Youth is Served
August 19, 2006

I forget where I read it but I'd like to echo the sentiment that perhaps Eric Wedge has outlasted his usefulness as the Cleveland manager.  With few significant injuries to overcome and career best (so far) years from Travis Hafner, Grady Sizemore, Casey Blake plus solid years from his starting staff, for the Indians to be more than 20 games out of first place and 12 games under .500 points to a serious problem in the manager's office.  I've already mentioned in previous columns how I disagree with his handling of the everyday players who have struggled, but I'd especially highlight his handling of the bullpen as a serious weak point in his managerial resume.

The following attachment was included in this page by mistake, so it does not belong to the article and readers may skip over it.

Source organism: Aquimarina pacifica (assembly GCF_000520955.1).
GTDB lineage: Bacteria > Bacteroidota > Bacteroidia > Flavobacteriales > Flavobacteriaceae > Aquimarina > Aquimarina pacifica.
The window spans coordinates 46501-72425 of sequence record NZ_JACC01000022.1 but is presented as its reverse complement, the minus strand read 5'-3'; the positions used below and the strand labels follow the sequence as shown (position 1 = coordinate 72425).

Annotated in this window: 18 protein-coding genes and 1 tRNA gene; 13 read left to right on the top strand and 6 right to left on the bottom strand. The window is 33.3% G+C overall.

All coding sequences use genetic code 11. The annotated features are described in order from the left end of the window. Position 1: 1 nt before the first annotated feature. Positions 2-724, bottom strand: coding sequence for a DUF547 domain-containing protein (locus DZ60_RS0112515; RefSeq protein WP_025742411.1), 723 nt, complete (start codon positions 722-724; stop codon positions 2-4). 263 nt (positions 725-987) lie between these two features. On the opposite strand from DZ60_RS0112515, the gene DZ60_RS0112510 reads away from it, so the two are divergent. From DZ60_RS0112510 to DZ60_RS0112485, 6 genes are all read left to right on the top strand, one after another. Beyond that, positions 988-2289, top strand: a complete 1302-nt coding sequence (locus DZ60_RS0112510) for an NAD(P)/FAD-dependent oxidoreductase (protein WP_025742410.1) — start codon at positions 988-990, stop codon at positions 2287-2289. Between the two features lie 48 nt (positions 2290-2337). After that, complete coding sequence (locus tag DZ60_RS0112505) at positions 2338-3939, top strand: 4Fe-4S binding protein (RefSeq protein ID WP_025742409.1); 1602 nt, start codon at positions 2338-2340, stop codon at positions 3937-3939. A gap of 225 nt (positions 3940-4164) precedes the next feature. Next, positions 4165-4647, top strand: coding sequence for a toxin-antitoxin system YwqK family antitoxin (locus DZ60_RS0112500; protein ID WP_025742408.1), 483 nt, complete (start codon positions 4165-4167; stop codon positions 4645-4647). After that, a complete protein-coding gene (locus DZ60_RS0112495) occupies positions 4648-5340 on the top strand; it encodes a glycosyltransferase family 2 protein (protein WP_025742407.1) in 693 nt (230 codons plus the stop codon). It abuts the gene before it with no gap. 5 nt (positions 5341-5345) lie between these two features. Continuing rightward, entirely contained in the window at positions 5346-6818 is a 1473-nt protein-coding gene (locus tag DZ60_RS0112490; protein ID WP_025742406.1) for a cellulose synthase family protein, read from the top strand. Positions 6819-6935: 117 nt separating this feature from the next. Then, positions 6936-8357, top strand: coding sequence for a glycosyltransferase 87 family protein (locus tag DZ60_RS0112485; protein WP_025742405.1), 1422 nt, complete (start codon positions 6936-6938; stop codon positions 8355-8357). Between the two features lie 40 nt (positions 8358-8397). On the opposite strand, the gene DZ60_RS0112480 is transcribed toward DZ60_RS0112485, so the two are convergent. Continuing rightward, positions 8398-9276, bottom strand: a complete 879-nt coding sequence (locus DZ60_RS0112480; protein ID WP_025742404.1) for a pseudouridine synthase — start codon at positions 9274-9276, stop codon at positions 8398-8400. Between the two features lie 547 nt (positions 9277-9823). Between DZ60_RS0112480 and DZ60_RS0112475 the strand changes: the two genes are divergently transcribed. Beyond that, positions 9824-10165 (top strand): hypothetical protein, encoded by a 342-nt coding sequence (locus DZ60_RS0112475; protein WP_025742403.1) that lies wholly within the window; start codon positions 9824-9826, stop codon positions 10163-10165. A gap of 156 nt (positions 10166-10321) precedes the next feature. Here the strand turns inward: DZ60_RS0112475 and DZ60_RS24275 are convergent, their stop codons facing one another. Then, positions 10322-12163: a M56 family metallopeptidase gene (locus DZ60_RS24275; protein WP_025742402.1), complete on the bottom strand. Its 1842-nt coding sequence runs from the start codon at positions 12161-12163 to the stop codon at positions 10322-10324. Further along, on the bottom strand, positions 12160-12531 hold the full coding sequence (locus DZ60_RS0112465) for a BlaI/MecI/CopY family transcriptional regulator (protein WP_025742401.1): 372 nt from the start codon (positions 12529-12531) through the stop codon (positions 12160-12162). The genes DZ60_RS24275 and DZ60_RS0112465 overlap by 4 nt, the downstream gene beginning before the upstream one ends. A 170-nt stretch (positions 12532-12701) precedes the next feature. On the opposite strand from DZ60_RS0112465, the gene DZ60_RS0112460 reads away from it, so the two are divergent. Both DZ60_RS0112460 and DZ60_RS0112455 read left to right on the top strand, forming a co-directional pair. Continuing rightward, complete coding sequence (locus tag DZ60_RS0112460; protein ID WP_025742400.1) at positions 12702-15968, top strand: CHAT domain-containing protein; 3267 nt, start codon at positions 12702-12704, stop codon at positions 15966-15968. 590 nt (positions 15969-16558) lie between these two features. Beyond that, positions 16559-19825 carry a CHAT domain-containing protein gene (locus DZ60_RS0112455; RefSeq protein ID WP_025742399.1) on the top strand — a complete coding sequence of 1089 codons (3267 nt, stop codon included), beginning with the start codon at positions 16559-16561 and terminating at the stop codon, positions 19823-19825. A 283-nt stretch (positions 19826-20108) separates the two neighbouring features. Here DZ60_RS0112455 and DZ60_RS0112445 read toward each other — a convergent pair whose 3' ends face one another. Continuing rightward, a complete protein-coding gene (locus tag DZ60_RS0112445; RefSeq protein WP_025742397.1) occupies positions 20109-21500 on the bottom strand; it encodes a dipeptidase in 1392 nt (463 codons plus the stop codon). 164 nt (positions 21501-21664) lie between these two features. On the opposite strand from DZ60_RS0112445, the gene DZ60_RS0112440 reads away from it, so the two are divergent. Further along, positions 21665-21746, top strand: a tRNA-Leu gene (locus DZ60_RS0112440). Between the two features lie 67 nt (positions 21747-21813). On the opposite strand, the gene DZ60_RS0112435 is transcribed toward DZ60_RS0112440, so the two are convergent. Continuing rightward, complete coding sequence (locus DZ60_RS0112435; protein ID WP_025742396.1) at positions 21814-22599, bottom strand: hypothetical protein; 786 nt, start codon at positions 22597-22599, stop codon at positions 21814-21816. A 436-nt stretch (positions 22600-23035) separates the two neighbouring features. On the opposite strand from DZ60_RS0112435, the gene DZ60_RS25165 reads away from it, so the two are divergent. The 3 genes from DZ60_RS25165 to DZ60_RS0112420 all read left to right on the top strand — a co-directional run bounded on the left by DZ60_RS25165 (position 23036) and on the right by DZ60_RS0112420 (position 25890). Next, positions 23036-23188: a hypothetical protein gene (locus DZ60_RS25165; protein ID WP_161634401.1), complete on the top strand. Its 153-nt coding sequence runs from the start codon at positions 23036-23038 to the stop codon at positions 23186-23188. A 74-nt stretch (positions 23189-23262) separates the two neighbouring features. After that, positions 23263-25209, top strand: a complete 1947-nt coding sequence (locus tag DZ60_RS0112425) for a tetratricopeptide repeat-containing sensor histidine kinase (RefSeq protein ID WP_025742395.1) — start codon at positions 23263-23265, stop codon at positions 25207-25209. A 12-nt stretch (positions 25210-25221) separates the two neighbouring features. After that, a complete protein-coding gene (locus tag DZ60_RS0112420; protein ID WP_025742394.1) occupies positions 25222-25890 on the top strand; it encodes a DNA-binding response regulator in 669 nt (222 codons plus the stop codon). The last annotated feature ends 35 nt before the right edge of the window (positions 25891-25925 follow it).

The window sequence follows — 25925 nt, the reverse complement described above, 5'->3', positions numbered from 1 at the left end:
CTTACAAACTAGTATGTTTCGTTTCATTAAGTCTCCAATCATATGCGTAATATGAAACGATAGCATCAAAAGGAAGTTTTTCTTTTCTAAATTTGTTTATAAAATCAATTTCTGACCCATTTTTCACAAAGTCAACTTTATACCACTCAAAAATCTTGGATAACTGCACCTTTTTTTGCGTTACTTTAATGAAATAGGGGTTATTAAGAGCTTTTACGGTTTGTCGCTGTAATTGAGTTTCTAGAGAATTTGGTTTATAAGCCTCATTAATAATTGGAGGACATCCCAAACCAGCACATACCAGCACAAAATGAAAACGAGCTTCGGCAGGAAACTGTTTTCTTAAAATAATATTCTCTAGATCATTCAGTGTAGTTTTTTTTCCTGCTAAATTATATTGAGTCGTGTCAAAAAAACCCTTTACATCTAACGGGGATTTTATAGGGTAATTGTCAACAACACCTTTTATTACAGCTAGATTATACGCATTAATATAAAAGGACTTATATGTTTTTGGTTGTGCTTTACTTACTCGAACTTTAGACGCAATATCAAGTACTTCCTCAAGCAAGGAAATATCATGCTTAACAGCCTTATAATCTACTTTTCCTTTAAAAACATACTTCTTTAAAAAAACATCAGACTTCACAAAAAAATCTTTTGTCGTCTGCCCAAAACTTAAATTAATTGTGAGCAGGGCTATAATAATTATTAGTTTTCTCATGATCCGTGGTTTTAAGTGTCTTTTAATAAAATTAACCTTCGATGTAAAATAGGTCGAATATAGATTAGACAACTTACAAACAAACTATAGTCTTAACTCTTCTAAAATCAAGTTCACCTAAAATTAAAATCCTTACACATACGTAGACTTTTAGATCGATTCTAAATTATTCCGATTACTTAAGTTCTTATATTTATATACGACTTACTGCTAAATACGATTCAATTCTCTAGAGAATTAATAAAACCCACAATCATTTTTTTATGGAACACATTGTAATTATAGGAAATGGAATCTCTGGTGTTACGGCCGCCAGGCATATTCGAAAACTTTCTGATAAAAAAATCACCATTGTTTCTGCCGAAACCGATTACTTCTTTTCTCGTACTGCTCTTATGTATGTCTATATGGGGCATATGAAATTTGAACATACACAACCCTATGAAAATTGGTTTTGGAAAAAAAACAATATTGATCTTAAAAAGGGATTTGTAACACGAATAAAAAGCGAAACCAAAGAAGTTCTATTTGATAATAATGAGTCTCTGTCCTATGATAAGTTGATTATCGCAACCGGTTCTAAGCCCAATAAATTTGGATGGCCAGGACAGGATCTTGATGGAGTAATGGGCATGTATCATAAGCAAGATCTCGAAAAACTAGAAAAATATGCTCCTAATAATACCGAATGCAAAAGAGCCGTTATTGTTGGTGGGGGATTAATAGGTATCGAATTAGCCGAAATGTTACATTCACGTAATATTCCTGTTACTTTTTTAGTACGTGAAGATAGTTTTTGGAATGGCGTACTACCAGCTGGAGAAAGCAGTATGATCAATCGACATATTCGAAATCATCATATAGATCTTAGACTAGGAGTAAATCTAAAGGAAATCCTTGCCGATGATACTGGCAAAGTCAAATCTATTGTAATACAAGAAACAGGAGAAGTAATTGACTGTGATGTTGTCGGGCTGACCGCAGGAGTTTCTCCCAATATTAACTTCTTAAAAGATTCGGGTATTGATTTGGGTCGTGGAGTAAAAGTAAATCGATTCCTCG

After the team traded Bob Wickman, he immediately anointed Fausto Carmona as his team's closer.  It might have made some sense had Carmona excelled as a reliever in Triple-A, but other than 4 innings back in the New York Penn League four or five years ago, Carmona had zero experience in relief until he was moved out of the rotation in Cleveland this year.  Granted, he was excellent in the role for his first 15-20 innings, but is that enough to crown him 'the closer"?   There's enough pressure closing out games, why add to it by announcing that the rookie with little late inning relief experience is now "the guy who'll finsh our games"?  Why not take the pressure off the guy and say "closer by committee" yet give him the first shot so if he does well, great, but if not, no big deal?  Let someone else get the next shot and if you're still sold on Carmona, give him the subsequent opportunity.  As we saw, the result was a guy who was not ready for that kind of responsibility and has since been largely worthless out of the pen after his highly publicized failures.